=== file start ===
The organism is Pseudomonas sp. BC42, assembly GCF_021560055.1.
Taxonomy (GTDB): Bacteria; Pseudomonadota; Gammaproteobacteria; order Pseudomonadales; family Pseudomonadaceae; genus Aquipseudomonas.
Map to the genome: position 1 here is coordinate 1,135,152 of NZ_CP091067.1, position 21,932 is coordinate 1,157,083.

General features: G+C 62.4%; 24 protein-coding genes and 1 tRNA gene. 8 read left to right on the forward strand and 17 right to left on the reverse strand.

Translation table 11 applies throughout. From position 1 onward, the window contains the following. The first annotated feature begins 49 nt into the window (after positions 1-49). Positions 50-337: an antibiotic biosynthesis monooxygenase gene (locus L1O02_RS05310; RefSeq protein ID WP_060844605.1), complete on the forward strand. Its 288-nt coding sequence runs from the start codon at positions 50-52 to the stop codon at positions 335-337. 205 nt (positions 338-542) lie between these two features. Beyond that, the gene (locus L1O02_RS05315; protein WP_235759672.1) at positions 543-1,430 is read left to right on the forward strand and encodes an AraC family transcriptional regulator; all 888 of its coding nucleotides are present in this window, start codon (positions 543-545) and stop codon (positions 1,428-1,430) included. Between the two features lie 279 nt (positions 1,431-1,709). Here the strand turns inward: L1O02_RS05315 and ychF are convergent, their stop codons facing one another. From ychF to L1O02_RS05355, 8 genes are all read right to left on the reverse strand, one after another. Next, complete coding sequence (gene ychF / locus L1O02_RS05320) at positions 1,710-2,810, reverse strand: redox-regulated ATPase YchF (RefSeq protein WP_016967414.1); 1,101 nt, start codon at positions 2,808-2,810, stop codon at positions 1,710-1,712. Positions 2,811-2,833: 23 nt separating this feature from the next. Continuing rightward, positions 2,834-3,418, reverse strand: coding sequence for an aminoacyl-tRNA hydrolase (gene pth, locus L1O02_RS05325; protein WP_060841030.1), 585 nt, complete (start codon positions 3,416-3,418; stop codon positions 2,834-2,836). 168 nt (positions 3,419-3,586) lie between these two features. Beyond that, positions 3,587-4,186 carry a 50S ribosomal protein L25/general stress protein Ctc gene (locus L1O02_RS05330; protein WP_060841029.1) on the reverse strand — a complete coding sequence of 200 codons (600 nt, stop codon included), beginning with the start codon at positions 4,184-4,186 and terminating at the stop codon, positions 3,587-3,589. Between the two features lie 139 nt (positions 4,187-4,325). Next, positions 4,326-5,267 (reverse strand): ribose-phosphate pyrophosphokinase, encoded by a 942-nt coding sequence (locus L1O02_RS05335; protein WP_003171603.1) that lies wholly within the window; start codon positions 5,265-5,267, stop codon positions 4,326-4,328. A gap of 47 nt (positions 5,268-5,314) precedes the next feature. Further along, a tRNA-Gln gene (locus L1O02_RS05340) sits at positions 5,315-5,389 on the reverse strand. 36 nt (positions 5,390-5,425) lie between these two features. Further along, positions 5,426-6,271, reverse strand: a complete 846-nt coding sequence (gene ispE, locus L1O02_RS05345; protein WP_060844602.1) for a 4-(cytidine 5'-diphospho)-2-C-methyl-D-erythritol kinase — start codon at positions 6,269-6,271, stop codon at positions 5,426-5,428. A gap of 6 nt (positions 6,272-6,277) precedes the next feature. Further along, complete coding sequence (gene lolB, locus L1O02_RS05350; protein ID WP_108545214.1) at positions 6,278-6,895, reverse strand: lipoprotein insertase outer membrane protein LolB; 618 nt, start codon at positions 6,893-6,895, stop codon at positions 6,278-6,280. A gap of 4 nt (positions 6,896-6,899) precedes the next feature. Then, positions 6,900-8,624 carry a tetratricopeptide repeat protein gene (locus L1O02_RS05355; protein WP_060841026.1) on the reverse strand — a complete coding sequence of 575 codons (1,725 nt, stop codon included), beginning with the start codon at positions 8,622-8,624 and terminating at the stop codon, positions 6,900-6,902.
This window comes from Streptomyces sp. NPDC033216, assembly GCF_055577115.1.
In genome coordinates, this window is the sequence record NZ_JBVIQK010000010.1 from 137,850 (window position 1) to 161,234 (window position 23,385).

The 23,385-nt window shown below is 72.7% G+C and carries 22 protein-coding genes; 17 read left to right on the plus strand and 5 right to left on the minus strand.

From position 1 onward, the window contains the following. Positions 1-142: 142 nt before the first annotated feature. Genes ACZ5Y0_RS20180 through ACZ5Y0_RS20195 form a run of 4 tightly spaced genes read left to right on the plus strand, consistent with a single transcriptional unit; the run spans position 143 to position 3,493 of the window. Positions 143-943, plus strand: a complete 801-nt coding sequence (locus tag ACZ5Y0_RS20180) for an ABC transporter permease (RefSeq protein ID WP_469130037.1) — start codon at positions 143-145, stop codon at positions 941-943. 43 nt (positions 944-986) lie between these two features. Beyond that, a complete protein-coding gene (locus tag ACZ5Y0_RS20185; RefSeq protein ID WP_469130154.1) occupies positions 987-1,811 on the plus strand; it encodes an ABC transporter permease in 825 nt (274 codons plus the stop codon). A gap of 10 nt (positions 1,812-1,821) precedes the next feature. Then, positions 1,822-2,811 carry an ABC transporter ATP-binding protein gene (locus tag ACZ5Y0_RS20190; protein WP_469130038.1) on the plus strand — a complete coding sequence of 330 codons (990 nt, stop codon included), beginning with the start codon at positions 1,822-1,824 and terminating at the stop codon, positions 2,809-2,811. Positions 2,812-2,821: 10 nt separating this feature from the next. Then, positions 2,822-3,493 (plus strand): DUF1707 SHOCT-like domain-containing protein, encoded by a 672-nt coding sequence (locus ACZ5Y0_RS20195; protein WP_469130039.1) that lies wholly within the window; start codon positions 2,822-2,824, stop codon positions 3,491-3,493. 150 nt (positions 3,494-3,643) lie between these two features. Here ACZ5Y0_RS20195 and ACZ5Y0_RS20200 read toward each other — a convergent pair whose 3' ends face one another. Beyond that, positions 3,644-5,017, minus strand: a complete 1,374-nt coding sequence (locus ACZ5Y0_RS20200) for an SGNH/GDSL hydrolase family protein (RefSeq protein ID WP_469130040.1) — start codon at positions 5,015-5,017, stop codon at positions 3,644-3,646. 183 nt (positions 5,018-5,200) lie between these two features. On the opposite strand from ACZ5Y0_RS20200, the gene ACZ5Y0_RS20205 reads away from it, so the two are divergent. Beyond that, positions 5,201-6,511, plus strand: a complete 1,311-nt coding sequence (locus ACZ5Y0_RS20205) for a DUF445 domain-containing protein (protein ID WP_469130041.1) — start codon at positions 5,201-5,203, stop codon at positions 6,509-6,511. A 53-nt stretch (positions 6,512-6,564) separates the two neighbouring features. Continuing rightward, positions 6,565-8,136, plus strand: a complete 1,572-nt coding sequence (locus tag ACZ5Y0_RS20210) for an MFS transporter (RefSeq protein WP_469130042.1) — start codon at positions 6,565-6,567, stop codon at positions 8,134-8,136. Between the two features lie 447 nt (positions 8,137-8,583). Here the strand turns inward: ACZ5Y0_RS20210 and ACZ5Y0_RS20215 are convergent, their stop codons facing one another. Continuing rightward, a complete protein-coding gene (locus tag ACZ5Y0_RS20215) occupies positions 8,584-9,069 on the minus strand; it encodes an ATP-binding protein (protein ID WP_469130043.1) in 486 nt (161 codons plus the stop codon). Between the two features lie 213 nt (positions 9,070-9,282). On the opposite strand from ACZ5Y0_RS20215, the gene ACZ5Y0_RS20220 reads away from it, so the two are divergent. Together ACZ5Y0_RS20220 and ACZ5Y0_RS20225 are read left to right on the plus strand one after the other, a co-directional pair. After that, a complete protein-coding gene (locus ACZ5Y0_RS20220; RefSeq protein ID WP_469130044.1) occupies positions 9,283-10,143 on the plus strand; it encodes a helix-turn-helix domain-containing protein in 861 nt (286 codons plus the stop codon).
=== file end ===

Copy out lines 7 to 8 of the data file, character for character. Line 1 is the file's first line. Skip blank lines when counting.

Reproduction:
In genome coordinates, this window is the sequence record NZ_JBVIQK010000010.1 from 137,850 (window position 1) to 161,234 (window position 23,385).

The 23,385-nt window shown below is 72.7% G+C and carries 22 protein-coding genes; 17 read left to right on the plus strand and 5 right to left on the minus strand.